Thursday, October 23, 2008

A Crazy Idea

My birthday is next week and, as anyone who reaches a certain age knows, there's increasingly less enthusiasm about celebrating the occasion of one's birth as the years wear on. However, I have a longstanding tradition of getting together with friends for dinner to celebrate and I am loath to break with tradition, when possible. So, after some thought, I concluded that, instead of going out for dinner, we'd meet at my place, order in a lot of food, and spend the evening playing a one-shot old school adventure.

I'm pretty keen to do this, because it'll be the first time in years that I'll have a large party of adventurers and I think the one-shot is a lost art form. As I've lamented many times in the past, RPGs have become too focused on story for my tastes. "Campaign" has become synonymous with "story arc" and it's made self-contained one-shot adventures with a bunch of random characters a thing of the past. I miss them and I figured here's my chance to give it a whirl again.

For simplicity's sake, I'm using the Moldvay/Cook rules. They're straightforward, accessible, and everyone knows them, including my nearly 9 year-old daughter, who's expressed an interest in joining in on the fun. I've been spending the last little while randomly generating PCs to use as both starting characters and replacements for the inevitable deaths. It's been a very eye-opening exercise, not least of all because I'm finding that, far from generating poor characters, rolling 3D6 in order is generating very average characters, often with one stand-out ability score -- "stand-out" being 14 or 15 usually, with a rare one being 16+. I can't help but like that. Not only do I see how easy it would be to "get into" these characters, but it makes me realize that a truly high ability score is a rarity that sets that character apart. If your Fighter has a 17 or 18 Strength, he's a veritable Hercules as far as the setting goes, because the odds of his encountering another Fighter equally strong is small. Personally, I find that really cool.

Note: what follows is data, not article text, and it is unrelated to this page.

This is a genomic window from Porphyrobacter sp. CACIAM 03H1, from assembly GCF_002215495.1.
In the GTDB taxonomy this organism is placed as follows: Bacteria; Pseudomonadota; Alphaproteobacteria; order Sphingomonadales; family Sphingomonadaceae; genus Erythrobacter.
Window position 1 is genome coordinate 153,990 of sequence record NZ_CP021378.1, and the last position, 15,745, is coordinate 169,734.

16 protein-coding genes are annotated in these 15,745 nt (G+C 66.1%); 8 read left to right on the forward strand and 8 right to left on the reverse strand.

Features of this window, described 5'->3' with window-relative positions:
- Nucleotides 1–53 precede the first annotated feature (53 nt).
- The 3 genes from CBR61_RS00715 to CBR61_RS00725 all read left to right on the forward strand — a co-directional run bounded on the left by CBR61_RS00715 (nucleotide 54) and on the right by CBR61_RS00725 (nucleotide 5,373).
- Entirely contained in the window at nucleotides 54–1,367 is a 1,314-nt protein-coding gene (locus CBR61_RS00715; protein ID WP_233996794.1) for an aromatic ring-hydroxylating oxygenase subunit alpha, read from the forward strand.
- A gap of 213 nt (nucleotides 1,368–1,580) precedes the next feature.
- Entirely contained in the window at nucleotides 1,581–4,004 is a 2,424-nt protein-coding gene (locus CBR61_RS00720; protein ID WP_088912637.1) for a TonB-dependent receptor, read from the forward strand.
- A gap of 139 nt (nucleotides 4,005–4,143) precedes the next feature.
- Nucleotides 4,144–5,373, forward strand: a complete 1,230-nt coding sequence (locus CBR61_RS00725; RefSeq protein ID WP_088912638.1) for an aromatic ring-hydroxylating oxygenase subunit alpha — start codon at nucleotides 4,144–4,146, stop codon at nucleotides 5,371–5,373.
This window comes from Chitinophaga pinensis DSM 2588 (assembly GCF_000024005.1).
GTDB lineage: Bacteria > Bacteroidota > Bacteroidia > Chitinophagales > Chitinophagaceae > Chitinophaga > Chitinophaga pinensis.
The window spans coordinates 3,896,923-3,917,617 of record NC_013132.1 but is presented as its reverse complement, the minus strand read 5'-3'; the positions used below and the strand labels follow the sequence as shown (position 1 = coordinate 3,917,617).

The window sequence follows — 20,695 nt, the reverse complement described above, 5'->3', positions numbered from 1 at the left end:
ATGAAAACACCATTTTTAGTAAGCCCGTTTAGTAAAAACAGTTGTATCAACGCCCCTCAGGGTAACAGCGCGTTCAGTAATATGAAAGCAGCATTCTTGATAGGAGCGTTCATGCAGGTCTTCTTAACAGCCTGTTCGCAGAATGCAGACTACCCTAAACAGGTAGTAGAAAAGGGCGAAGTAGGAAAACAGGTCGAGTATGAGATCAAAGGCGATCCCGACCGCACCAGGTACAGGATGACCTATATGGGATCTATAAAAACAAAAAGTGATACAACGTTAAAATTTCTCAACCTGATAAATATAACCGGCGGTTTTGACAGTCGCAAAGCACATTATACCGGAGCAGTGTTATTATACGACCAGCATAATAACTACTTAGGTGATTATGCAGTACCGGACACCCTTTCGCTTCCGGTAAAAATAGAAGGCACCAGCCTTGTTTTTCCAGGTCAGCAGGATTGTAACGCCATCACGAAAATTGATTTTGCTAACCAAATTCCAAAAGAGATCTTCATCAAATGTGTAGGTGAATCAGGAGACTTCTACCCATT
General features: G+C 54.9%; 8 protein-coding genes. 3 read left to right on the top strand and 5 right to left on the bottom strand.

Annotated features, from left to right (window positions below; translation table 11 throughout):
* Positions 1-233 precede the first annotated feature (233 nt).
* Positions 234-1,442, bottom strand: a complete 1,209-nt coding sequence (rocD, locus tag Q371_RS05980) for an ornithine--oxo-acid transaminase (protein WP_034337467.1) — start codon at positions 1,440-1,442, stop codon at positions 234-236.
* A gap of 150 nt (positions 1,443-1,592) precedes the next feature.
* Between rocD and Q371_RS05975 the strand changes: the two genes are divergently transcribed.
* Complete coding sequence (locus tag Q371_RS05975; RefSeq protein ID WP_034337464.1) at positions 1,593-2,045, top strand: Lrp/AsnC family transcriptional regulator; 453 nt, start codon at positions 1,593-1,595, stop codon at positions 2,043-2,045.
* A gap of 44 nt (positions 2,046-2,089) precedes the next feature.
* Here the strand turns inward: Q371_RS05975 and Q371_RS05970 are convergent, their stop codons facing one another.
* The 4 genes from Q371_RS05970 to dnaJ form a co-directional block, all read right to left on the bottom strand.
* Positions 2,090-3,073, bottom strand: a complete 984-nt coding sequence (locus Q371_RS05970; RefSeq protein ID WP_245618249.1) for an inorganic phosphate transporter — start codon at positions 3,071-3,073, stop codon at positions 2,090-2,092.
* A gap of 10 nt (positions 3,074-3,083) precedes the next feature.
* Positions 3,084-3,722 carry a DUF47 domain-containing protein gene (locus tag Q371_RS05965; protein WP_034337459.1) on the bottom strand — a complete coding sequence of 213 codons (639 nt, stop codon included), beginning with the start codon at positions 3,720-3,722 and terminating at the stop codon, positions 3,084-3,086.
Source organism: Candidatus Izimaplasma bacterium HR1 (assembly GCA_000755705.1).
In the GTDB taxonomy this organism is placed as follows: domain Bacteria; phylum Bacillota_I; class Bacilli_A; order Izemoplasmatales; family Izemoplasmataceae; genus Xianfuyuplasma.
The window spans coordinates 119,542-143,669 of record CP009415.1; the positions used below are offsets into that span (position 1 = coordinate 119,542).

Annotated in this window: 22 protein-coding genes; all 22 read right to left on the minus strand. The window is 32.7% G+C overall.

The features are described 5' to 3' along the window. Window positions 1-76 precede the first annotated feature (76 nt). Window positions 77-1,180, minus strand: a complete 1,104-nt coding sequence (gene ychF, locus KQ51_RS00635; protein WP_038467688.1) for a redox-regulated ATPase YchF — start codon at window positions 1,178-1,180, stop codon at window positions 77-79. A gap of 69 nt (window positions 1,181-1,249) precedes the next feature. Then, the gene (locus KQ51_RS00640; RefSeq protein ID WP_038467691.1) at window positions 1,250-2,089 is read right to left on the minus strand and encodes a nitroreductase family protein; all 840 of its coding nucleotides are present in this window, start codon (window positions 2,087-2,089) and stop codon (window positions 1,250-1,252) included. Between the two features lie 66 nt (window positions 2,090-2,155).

Anyway, I'll be sure to post about how this experiment turns out. I think it's going to be a blast, but we shall see.

17 comments:

  1. Sounds like fun. Are we to assume that all of your friends are actually gamers? Or will there be some newbies amongst the group? Oh, and you didn't mention which adventure they'd be tackling...is this still to be a surprise?